Based on the Visible Human Female, we developed a high-resolution 3D model of the human heart. With this model, it is possible to simulate the excitation patterns of the beating heart, so that the mechanisms of pattern formation can be studied.
The heartbeat is driven by the cardiac excitation cycle. It consists of an electrical wave that propagates through the myocardial tissue, which can be observed using electrocardiography (ECG). To simulate the excitation cycle, the anatomical 3D heart model was extended by a 3D cellular automaton. Using a volume editor, the sinus node, the atrioventricular node, and the excitation conduction system were added to the model.
The model shows the normal behaviour of the beating heart (left, excited areas in yellow). The excitation is generated in the sinus node and propagates over the atria and the atrioventricular node to the ventricles. Eventually, the ventricles recover and the excitation subsides (see also as animation).
When the parameters of the model are varied according to changes in real ischemic myocardial tissue (heart attack), excitation patterns appear that resemble certain cardiac arrhythmias.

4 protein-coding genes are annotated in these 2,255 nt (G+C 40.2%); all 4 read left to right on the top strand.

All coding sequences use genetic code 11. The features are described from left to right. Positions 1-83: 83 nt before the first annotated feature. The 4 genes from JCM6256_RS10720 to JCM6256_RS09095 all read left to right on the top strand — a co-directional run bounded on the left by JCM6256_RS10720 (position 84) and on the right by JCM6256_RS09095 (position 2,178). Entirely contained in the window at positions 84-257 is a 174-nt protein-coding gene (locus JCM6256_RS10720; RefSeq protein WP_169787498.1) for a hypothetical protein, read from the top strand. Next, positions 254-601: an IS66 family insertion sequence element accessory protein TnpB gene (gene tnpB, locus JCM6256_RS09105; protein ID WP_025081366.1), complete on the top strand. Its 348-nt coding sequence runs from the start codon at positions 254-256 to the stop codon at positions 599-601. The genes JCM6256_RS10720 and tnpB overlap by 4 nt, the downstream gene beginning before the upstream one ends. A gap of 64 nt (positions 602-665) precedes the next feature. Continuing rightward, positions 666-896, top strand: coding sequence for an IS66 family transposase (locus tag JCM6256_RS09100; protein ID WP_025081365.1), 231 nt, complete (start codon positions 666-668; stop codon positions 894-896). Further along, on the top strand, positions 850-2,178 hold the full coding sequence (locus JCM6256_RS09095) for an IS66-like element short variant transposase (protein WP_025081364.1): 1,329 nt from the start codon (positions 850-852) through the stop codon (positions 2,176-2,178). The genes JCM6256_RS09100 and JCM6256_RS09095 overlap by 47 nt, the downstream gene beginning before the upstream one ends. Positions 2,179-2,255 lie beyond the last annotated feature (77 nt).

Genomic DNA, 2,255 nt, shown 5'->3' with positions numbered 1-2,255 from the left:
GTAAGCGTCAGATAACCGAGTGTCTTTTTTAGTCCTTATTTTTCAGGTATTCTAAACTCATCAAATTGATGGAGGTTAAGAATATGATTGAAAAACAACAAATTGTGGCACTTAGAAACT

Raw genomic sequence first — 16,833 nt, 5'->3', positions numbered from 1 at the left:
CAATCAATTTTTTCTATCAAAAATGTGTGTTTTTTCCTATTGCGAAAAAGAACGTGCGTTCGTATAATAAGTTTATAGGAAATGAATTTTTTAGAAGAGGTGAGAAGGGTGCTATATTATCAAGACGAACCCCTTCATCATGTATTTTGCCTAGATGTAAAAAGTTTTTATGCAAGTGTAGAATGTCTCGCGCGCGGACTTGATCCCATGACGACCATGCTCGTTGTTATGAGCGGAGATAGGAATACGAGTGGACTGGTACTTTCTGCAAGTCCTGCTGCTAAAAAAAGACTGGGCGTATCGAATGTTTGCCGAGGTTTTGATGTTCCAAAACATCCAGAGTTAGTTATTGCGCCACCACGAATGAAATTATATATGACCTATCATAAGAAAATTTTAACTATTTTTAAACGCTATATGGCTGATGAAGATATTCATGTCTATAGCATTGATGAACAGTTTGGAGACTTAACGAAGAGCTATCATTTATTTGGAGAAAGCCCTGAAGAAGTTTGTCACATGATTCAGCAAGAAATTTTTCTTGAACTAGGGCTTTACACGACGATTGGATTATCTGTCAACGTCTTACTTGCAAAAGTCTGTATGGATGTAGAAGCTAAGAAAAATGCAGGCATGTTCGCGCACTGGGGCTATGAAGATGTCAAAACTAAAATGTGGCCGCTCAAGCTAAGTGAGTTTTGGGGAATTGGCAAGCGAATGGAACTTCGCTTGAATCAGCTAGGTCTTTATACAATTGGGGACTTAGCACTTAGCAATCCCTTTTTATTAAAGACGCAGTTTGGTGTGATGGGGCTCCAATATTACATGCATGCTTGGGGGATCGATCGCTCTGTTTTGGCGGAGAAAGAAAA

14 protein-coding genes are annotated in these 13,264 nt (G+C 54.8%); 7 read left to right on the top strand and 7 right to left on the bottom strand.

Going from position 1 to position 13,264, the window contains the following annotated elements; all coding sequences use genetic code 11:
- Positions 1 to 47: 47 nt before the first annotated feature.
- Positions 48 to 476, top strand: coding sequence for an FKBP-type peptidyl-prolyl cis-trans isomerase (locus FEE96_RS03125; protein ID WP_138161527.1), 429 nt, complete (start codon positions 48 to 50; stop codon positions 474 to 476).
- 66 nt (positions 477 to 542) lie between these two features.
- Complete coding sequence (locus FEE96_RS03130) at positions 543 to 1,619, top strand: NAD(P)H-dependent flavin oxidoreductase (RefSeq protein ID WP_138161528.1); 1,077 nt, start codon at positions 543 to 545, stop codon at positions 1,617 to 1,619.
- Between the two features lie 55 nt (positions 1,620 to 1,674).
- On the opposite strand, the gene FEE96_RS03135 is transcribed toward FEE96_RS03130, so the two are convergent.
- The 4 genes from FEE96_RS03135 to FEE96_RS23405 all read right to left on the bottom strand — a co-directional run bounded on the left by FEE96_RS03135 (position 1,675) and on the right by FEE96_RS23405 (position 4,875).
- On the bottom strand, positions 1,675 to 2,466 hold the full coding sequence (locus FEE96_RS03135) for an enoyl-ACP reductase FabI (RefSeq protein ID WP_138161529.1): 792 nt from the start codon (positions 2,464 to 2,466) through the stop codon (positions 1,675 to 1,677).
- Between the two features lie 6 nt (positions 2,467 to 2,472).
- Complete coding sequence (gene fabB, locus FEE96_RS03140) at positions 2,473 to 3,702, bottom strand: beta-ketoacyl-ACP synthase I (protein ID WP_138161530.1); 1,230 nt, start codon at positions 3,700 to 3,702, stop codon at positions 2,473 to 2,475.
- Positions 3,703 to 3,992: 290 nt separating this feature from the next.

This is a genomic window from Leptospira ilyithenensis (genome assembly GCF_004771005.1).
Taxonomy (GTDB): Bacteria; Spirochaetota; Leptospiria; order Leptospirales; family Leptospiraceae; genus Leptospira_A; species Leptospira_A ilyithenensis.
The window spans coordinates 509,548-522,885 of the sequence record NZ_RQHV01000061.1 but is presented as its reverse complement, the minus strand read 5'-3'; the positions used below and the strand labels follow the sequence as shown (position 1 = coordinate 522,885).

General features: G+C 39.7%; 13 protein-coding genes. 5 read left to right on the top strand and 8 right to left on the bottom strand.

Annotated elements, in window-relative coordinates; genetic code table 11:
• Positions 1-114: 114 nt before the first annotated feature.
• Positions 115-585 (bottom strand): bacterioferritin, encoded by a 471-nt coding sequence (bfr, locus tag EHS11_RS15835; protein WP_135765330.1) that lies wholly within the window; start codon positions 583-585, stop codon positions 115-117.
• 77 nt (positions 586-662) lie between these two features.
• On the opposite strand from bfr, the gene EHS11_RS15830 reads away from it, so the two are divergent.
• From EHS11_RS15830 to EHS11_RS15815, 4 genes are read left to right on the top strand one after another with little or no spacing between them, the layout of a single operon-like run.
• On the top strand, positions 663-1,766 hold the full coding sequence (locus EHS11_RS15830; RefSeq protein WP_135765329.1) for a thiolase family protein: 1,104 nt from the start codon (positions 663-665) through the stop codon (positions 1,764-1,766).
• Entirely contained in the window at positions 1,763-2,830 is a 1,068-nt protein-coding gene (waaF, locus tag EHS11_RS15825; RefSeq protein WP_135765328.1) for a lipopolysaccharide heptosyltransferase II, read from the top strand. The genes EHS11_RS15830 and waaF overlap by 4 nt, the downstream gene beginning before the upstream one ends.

For example, variations of the excitability threshold lead to patterns corresponding to atrial flutter and atrial fibrillation. In case of atrial flutter (center), a circling macro-reentry with irregular activity is seen, while the ventricular excitation pattern remains unchanged. For the atrial fibrillation (right), macro-reentry is no longer evident and the atrial excitation pattern appears completely detached.
For images of the heart inside the thorax, have a look at the torso and inner organs.
- Jan Freudenberg, Thomas Schiemann, Ulf Tiede, Karl Heinz Höhne: Simulation of cardiac excitation patterns in a three-dimensional anatomical heart atlas. Computers in Biology and Medicine 30, 4 (2000), 191-205.
- Thomas Schiemann, Jan Freudenberg, Bernhard Pflesser, Andreas Pommert, Kay Priesmeyer, Martin Riemer, Rainer Schubert, Ulf Tiede, Karl Heinz Höhne: Exploring the Visible Human using the VOXEL-MAN framework . Computerized Medical Imaging and Graphics 24, 3 (2000), 127-132.
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